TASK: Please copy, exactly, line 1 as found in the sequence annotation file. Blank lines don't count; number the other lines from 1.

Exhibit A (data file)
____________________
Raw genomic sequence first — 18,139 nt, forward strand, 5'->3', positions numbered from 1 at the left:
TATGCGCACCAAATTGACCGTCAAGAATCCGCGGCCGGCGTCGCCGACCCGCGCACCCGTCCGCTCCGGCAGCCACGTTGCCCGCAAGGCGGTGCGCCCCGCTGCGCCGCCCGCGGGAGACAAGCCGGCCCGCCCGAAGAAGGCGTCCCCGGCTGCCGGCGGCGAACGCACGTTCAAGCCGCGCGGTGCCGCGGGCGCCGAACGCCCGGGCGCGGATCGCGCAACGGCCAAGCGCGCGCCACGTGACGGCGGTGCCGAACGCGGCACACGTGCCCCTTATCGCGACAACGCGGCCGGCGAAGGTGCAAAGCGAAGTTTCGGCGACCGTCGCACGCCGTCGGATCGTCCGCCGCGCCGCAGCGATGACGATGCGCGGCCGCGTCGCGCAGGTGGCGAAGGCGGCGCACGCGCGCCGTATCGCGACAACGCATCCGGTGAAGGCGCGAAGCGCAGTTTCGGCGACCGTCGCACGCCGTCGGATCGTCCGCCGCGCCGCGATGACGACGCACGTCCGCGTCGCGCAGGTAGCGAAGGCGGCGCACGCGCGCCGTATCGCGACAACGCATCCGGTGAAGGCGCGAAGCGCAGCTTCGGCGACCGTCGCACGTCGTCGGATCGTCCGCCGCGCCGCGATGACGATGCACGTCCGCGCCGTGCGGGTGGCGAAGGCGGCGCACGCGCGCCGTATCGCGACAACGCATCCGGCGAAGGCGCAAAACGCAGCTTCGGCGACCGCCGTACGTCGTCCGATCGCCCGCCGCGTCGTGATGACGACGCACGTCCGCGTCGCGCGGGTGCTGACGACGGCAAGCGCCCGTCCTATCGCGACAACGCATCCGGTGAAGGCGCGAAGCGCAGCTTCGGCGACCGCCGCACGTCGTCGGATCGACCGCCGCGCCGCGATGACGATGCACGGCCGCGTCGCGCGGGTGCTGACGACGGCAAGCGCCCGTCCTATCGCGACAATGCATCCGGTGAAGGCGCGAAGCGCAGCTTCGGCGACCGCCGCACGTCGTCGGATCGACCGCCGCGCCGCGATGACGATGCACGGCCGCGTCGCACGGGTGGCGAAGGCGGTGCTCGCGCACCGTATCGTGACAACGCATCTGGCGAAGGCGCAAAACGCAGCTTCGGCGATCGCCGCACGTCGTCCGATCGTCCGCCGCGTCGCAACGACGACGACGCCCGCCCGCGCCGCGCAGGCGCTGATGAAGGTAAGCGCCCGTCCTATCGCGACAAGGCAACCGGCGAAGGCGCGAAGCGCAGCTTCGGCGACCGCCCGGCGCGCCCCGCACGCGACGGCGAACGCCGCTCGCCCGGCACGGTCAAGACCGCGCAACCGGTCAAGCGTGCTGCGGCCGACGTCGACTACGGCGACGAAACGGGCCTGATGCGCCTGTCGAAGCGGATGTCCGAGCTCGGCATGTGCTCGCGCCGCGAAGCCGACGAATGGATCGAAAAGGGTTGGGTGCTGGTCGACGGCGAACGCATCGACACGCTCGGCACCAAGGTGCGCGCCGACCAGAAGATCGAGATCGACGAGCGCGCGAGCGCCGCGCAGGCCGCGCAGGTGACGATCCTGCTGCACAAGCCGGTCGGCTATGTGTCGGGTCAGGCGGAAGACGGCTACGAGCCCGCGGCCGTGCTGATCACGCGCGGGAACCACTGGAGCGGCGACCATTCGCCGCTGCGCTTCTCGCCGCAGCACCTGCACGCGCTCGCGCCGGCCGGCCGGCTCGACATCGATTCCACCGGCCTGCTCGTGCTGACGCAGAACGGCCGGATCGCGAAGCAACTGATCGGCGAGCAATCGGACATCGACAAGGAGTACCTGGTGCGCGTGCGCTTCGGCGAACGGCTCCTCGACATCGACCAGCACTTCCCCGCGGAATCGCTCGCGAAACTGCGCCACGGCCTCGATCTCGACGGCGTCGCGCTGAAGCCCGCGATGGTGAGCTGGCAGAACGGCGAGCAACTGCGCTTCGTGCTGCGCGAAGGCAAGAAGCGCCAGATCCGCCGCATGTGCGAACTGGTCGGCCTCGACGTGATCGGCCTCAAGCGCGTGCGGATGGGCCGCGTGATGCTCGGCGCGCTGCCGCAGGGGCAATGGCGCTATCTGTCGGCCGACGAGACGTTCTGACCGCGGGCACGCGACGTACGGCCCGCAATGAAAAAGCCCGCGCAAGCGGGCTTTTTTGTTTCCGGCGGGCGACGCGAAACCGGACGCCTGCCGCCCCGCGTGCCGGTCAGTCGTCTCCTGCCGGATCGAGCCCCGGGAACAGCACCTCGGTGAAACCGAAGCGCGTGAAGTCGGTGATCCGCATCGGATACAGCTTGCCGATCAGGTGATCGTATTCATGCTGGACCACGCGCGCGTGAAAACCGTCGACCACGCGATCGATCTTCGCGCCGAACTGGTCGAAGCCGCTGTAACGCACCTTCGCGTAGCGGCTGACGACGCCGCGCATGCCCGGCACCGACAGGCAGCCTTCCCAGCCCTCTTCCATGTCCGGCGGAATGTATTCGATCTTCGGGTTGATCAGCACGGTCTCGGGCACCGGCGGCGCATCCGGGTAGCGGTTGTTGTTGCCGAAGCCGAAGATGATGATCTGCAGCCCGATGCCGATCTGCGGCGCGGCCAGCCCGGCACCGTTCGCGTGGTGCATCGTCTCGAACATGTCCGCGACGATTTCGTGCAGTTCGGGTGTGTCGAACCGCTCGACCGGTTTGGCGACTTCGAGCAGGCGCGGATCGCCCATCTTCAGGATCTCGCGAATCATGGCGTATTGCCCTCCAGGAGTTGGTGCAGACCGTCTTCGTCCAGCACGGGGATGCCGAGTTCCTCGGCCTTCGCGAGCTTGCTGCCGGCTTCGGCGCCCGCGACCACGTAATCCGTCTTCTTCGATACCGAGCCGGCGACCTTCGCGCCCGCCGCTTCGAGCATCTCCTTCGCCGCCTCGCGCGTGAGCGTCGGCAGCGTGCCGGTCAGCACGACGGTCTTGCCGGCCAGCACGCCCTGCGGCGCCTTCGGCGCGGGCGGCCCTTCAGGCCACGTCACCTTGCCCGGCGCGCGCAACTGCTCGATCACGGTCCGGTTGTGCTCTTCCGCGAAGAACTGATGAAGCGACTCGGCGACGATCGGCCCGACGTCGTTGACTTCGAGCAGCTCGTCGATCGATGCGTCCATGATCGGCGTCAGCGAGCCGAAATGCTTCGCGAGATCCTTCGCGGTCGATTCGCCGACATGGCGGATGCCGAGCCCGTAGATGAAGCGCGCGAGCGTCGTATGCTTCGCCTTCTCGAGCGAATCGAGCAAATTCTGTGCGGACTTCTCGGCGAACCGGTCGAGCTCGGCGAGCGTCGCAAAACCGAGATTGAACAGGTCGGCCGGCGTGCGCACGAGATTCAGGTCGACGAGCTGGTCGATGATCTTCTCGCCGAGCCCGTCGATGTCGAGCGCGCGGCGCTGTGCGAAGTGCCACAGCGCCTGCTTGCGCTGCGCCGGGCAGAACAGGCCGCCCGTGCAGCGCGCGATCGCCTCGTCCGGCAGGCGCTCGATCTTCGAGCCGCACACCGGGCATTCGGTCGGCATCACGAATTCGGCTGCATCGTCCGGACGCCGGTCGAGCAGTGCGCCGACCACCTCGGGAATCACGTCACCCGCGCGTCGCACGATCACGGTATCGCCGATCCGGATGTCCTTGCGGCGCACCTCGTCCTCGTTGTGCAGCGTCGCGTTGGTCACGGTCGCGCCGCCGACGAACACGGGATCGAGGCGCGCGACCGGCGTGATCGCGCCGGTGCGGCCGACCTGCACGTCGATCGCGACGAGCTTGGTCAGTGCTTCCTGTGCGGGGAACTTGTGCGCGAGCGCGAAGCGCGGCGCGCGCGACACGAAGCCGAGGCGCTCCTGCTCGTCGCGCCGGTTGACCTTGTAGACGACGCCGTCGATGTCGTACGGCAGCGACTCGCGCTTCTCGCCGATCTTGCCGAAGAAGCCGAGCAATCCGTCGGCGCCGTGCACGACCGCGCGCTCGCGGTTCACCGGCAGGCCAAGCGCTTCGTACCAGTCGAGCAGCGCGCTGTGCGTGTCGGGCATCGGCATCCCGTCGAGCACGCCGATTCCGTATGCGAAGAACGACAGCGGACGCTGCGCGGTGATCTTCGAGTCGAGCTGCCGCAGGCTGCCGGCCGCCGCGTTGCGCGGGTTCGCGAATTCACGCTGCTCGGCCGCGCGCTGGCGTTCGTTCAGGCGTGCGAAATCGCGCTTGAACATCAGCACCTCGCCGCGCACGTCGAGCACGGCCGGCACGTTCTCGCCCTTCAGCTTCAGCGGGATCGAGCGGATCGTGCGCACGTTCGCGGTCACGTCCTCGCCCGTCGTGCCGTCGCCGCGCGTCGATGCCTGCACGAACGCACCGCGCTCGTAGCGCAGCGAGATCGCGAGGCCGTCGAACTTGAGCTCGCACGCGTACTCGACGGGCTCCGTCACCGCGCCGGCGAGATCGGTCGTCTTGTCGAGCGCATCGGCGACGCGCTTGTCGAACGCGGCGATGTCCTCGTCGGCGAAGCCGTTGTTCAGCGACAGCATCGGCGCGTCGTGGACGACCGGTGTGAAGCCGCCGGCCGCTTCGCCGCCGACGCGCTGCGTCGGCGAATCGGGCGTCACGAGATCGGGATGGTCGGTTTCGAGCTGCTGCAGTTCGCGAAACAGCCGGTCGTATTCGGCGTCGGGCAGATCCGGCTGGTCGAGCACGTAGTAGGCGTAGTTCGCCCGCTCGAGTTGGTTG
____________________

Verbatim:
Raw genomic sequence first — 18,139 nt, forward strand, 5'->3', positions numbered from 1 at the left: